The Reverse Corte in Waltz

This step recently came up in a waltz class I am taking with the Caltech Ballroom Dance Club. It’s a really lovely and simple step that ends in the unusual position (for waltz) of the follower outside partner.

  1. Leader (backing): right foot back, begin to turn to the left
    Follower: left foot forward, turning to the left
  2. Leader: close left foot to right, continuing to complete 3/8 turn to the left
    Follower: right foot to side, continuing to turn and rise
  3. Leader: shift weight to right, lowering at the end of the beat
    Follower: close right foot to left, lowering at the end of the beat (outside partner)

(More nitty-gritty details for those so inclined.)
Other than in step one, there isn’t very much actual motion. (In fact, it’s almost more of a hesitation with turn, in my opinion.) But that lack of progression leaves a lot of room for some beautiful swaying and shaping. The first step can have some contra-body movement, in which the couple’s upper bodies turn slightly to the left (against the natural slight motion to the right otherwise implied by this step). Then steps 2 and 3 can be stretched out, with a slow, lovely rotation (of the upper bodies) to the left as the couple floats upward and then settles (late) on the end of 3.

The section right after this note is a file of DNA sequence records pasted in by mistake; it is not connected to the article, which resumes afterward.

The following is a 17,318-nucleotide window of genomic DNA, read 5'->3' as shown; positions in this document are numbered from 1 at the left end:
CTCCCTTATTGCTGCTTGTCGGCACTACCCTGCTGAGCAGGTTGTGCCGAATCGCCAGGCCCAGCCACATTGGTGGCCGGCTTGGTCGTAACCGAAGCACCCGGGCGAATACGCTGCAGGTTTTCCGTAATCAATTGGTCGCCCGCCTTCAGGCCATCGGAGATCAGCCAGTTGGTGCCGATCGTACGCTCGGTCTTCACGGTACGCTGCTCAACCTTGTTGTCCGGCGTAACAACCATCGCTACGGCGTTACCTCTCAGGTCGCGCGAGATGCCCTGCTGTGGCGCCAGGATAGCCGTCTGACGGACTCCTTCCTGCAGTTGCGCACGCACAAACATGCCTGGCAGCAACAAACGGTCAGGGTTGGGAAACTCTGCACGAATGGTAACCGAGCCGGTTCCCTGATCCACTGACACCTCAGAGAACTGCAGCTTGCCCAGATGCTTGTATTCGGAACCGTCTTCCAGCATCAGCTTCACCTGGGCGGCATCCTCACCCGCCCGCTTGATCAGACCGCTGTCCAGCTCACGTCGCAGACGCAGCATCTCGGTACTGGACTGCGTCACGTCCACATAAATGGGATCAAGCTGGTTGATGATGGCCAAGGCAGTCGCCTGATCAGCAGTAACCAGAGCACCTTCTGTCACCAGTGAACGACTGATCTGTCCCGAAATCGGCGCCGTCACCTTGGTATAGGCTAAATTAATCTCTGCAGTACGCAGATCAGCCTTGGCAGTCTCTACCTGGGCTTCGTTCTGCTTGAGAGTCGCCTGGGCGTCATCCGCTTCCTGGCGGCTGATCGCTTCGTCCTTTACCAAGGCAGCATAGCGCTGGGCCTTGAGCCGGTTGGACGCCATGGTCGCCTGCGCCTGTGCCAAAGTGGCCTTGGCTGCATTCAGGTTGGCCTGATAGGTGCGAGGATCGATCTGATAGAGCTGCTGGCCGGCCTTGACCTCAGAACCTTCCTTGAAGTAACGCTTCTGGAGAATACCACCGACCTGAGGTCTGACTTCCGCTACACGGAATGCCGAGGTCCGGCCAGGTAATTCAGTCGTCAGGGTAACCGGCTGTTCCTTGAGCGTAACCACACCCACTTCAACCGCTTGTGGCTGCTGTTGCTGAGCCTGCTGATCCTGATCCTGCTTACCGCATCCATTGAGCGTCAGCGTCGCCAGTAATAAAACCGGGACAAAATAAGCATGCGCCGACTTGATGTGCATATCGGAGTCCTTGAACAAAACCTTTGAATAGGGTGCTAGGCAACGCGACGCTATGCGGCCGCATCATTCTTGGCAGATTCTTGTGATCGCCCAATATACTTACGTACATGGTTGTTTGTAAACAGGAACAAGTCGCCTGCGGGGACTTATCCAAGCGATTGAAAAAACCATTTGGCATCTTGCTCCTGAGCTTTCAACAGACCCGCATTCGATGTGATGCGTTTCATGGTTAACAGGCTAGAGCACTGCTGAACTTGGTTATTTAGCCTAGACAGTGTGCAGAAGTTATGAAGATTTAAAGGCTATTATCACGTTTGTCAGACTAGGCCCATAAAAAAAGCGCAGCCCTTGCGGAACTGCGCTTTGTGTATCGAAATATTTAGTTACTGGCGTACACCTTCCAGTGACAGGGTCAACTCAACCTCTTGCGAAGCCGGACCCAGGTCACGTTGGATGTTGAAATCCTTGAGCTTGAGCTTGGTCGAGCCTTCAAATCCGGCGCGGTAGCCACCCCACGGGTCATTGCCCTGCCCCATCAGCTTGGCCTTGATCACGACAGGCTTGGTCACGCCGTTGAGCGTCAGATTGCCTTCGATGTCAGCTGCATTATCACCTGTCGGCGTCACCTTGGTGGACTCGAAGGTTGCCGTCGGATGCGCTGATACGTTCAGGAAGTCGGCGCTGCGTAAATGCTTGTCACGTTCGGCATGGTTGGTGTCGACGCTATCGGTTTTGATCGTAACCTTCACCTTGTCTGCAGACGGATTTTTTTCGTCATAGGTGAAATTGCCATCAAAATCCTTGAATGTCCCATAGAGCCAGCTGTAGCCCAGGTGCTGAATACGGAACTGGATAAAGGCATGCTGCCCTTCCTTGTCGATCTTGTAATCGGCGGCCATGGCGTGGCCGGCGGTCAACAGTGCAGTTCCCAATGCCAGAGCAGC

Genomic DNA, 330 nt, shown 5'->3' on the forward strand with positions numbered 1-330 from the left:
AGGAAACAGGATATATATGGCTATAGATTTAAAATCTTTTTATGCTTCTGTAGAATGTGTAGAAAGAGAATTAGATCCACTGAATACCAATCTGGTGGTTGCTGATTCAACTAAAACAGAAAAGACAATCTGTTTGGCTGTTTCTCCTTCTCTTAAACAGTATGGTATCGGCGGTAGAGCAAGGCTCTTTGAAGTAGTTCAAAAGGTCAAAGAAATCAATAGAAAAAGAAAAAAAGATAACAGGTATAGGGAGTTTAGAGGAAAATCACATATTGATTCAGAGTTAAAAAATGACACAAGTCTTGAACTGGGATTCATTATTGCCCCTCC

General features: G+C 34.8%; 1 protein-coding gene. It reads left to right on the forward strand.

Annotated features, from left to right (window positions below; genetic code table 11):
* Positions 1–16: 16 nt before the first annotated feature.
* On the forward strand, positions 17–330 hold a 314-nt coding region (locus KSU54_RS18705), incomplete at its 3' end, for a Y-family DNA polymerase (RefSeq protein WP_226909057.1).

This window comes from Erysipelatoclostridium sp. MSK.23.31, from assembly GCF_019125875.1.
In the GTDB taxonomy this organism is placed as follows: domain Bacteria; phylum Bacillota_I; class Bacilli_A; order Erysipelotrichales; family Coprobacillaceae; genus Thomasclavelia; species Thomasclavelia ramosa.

It turns out that this step is part of the Bronze syllabus for International Waltz. Despite, well, fifteen years of dancing, I don’t consciously remember ever encountering it before. I’m very glad to add it to my repertoire!

Note: in my opinion, while following this step is a breeze (and great fun!), leading it is significantly more difficult. The leader’s first step backward and then closing while rotating 3/8 and leading the follower’s rotation is a challenge to both balance and coordination. However, it’s a beautiful, compact yet (optionally) showy step, and it flows very nicely into a back whisk. Enjoy!

P.S. Art by Parviz Yashar.

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